We have spoken to Sukhjeen, the creator of the #desiabled campaign – social media movement raising awareness and empowering disabled members of the South Asian community. Continue reading to find out more about why she started the campaign and what it has achieved.
Sukhjeen Kaur is a disability advocate for the South Asian community and the founder of the non-profit organisation Chronically Brown which advocates for South Asians living with invisible and visible disabilities. You can find the organisation on Instagram, Twitter and on Facebook as a community group. Sukhjeen lives with multiple physical disabilities that motivate the work.
She is passionate about diversity and inclusion within the wider disability movement and addressing the stigma of disability within South Asian communities. Through this she has completed talks with conferences for Galapagos, Patients as Partners Europe, University of Oxford and been featured on ITV News, BBC Asian Network and The Independent. This work has concluded her as an expert on diverse representation and intersectional communities and shortlisted for the Campaigner of the Year Award from the British Diversity Awards.
Living with multiple physical conditions is challenging; most disabled people know this. We fight to make it through the day and achieve what others call daily activities. Alongside this, we are discriminated against for merely living in society. Layering this on top of being a brown woman makes the world almost impossible to live in. After starting Chronically Brown, I have constantly been asked what being a disabled brown woman is like. But how can I explain a lifetime of discrimination to someone? Regardless, I am going to attempt to simplify it.
Ultimately, we are fighting for a place in both communities. We try our hardest to be heard in the disabled movement by removing our culture, ethnicity, and religion. And we try our hardest to be heard in South Asian communities that refuse to acknowledge disability. The intersection of these two communities is hardly recognised, although our experiences can differ from peers. This doesn’t include the increased likelihood of discrimination. We are victims of sexism, racism, xenophobia, ableism, and religious discrimination/islamophobia. We are a minority, within a minority.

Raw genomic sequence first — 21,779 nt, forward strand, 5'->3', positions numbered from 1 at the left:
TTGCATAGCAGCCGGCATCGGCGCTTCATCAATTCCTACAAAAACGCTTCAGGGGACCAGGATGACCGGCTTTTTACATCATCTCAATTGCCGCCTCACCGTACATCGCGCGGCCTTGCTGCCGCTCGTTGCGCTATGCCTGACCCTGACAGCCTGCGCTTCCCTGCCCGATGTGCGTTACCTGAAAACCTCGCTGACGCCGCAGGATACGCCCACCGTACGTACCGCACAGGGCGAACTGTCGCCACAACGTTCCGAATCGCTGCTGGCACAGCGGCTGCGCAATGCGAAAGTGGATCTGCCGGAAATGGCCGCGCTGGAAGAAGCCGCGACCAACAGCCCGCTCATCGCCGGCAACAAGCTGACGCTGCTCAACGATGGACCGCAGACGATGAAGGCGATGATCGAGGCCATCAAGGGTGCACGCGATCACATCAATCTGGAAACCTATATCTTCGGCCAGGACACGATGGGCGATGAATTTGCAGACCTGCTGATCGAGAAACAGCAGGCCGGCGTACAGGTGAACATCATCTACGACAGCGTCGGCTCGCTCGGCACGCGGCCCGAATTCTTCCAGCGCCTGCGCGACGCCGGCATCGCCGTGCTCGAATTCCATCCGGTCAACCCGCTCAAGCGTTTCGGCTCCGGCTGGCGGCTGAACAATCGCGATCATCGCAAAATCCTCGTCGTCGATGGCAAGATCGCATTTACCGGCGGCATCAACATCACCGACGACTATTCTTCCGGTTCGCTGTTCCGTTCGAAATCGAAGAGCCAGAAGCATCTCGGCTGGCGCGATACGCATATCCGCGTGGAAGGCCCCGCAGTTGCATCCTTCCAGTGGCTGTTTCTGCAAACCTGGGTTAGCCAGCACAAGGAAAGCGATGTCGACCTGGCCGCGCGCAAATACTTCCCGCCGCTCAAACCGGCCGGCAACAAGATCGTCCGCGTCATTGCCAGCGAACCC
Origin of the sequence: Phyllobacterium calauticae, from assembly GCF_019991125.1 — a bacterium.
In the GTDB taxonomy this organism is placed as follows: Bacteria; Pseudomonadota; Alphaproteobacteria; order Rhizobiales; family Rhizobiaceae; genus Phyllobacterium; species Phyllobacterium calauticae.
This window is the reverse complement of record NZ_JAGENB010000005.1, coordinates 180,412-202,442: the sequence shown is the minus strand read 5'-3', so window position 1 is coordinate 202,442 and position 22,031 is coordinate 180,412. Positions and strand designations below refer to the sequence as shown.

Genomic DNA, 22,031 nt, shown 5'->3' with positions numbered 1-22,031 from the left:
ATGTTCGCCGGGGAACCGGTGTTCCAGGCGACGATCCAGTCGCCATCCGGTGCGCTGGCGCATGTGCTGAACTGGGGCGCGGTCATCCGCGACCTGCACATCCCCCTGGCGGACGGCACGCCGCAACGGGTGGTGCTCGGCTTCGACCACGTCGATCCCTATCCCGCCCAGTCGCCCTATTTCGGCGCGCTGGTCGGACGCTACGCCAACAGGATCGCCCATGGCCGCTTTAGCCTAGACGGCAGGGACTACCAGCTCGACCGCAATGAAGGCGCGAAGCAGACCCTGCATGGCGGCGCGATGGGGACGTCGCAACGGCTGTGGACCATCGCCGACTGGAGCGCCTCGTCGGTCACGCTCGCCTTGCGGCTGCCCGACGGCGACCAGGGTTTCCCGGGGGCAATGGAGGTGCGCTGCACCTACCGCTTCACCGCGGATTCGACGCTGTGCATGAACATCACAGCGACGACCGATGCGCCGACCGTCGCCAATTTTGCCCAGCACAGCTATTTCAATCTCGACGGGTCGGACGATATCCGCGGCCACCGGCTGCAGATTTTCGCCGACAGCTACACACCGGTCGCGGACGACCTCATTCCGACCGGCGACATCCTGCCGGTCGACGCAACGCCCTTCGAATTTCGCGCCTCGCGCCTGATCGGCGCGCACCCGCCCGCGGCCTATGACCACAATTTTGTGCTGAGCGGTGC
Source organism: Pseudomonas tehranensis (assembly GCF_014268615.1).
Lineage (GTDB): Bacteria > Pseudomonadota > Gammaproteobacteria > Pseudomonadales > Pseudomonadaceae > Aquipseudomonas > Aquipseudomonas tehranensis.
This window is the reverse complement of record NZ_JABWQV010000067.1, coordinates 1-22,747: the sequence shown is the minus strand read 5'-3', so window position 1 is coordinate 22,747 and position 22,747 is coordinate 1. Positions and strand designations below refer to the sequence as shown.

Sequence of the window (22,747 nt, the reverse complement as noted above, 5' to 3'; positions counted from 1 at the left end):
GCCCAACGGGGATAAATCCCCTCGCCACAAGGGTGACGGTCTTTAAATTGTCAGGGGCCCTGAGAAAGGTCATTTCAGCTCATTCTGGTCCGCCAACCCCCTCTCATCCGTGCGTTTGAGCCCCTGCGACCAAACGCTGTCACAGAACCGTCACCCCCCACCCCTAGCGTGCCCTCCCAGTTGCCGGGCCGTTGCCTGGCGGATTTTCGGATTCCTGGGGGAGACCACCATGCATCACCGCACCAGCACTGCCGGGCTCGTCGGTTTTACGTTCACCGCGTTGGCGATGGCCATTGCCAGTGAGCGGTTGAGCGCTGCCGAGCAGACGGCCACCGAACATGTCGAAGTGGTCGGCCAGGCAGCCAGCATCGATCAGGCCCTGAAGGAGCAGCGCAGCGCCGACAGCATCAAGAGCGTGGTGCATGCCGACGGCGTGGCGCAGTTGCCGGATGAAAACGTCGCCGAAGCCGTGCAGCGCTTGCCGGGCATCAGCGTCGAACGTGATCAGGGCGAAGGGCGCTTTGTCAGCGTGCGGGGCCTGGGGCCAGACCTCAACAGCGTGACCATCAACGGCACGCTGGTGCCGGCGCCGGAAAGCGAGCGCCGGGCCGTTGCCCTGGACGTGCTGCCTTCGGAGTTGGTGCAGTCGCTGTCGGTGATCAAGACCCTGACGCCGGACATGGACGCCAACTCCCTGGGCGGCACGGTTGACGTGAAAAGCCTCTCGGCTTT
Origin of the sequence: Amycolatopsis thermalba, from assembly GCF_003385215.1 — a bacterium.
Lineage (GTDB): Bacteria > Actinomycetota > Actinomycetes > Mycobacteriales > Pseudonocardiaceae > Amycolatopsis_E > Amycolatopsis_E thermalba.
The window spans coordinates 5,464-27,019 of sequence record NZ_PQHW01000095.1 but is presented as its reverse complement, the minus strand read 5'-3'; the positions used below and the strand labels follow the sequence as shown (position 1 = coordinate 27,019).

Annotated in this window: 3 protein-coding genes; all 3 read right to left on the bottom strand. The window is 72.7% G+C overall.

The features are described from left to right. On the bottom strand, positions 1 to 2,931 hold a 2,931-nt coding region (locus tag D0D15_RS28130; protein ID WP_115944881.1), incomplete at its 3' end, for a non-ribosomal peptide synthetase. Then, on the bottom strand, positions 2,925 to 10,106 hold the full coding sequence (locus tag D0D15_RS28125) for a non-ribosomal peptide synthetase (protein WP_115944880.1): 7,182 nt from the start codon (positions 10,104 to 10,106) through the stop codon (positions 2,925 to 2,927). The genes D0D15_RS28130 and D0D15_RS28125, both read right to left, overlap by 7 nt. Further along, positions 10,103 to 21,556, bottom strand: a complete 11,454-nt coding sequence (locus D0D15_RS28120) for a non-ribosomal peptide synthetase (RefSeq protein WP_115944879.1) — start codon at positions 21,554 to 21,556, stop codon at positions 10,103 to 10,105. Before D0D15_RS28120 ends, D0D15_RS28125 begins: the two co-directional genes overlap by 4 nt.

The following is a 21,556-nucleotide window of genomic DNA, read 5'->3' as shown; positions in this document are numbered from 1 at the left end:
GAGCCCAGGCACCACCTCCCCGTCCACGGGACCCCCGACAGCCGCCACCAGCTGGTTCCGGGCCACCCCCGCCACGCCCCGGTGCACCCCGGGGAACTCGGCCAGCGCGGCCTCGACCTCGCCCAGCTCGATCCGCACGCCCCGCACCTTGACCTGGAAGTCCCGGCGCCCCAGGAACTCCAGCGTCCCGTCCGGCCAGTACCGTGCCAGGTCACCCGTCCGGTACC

But why does this stigma exist? In wider society, disability and access are thought of last, which doesn’t normalise the conversations surrounding the movement. It makes the discussion a radical act, something to be frowned upon. If you need to know anything about this community, it is that South Asians value their reputation the most. The combination of reputation and speaking out results in the community silencing the disability movement. It created a stigma so deeply engrained we no longer know how to interact with disabled people. As you can imagine, disabled South Asians would suffer the most from this.
Interestingly, the University of Surrey explored which ethnicities are more likely to suffer from a physical disability. It was found that South Asians were more likely to live with physical disabilities. Although it was not surprising, it did alarm me. The culture is so entrenched in upholding their reputation that they silence a majority of the community. It started to make me wonder if we hated our own people. Alongside the silence around disability being so loud, it also meant that disabled South Asians were quiet. We continue to internalise this ableism towards us.
It was here that #desiabled was born. The name came from a contraction of ‘desi’ and ‘disabled’; two very different communities together. Out of all the reasons #desiabled was started, the biggest reason was to start conversations in the South Asian communities. We hoped to empower the disabled people within the community to own their disability proudly and get the non-disabled to start listening and learning. But we also believe the other reasoning behind #desiabled gave it the power it needed. These included diversifying the wider disabled movement to include South Asians and giving a platform to South Asian disabled advocates. Our hope for this is to make digital activism easier for disabled South Asians and encourage disability organisations to include more South Asians in their panellist events, workshop and more!
Saying this, as disabled South Asians, we aren’t able to work towards tackling the stigma without allies. Support from outside communities is vital to starting the discussions that have become ‘radical’. Support can include learning and listening to the disabled South Asians that share their stories and then subsequently sharing that story with communities you know. It can also include supporting organisations like Chronically Brown through funding, volunteering or just sharing current projects with others. ‘Diversifying’ has become a slight buzzword, but I do want to actively encourage you to assess who you surround yourself with and see if they reflect you. For example, if you want to support disabled South Asians are you reading about the experiences they have had, are you following them on social media, are you speaking up for them in spaces they aren’t involved in? These questions will remove you from tokenistic support and into allyship.
So far, we have been successful in the pursuit of our campaign which has had over 500+ posts across multiple social media channels. It has also resulted in us being nominated for the National Diversity award 2021.
Remember if it connects with who you are, use #desiabled in your next social media post!
At To Better Days, we care about supporting the chronic illness community. We want to use our platform to empower those who need their voices to be heard. If you are someone who would like us to share your story, business or campaign relating to chronic illness, please contact us at [email protected]